One of my favorite ways to learn about a particular company and role is to ride around with a sales person, meet customers, and truly see the selling process in motion. During the hours of listening and observing, I always like to ask about what kind of feedback the sales person is getting. From my vantage point, I see two types – one quantitatively oriented, the other qualitatively oriented.
I have to say, there is little more depressing than when the answer to a general question like “how’s business” is “I think it’s fine, but I don’t really know.” What I want to hear is a statistic like “sales are up 7% over last year, I am 105% of my quota year-to-date, my margins are up from 29% to 30%” and the likes. Sales people need access to accurate data about their customers, products, and transactions. I know when I was a sales person, this was my main form of feedback. Had I had a good or bad week? Were there products that were backordered, and what could I do about that? Did Customer X start buying the new product series I had demonstrated to the surgical staff?
If your sales person is not receiving or does not have access to data, or is not using the data to its full advantage so they can answer those kinds of questions, the company and Sales Manager are the ones who are missing out. Not only is that type of data a good source of feedback, but good reps also use it to plan and strategize how they are going to hit their targets. Price comparisons, looking for competitive conversion opportunities in product series customers have split between vendors, and matching new product offerings with the most promising customer opportunities are activities that lead to the growth everyone is looking for.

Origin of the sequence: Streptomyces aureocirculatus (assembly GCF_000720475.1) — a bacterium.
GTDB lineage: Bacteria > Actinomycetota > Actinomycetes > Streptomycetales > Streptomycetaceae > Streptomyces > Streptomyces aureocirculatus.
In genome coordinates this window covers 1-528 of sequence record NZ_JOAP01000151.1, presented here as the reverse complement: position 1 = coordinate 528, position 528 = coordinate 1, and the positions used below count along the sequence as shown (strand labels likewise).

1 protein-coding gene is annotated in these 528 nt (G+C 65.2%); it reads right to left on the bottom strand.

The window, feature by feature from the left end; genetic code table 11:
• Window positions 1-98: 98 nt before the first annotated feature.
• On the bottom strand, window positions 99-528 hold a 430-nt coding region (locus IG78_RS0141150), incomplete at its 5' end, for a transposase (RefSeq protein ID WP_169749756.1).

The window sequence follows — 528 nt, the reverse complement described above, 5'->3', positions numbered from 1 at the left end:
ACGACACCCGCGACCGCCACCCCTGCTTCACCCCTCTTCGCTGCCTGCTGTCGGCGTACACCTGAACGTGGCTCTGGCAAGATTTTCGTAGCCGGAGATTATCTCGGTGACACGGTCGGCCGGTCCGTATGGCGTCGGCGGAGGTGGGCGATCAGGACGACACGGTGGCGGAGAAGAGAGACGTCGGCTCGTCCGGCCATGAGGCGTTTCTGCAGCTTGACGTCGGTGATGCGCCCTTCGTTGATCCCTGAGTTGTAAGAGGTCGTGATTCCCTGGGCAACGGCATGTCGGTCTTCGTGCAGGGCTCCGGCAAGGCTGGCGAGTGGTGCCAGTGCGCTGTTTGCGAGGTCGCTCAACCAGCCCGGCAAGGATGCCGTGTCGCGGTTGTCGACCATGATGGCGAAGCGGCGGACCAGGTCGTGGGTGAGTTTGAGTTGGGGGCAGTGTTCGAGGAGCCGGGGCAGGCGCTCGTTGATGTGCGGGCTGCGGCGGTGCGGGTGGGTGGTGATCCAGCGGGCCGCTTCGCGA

The other less than ideal answer I often get is “I never see him/her except at company meetings.” This is in response to another general question about how often the sales person sees his/her direct manager. Again, my view point only, I don’t think it’s enough to just rely on the data to provide the sales person feedback, and one of the best ways to offer real time feedback is to spend some time with the rep and actually see them detail the product, handle objections, and interact with the customer and staff. If possible, spending a half-day or day every 3-6 months is well worth the investment. Of course, when your reps are more tenured, you might lean more towards the 6 months mark, but it’s still important to pay some attention to them and help them fine-tune their skills, share what has been working in other parts of the region, and strengthen your rapport.
A rep is generally an independent breed, it’s true; however, making sure these two aspects of feedback are covered can only be a positive in the competitive world of sales!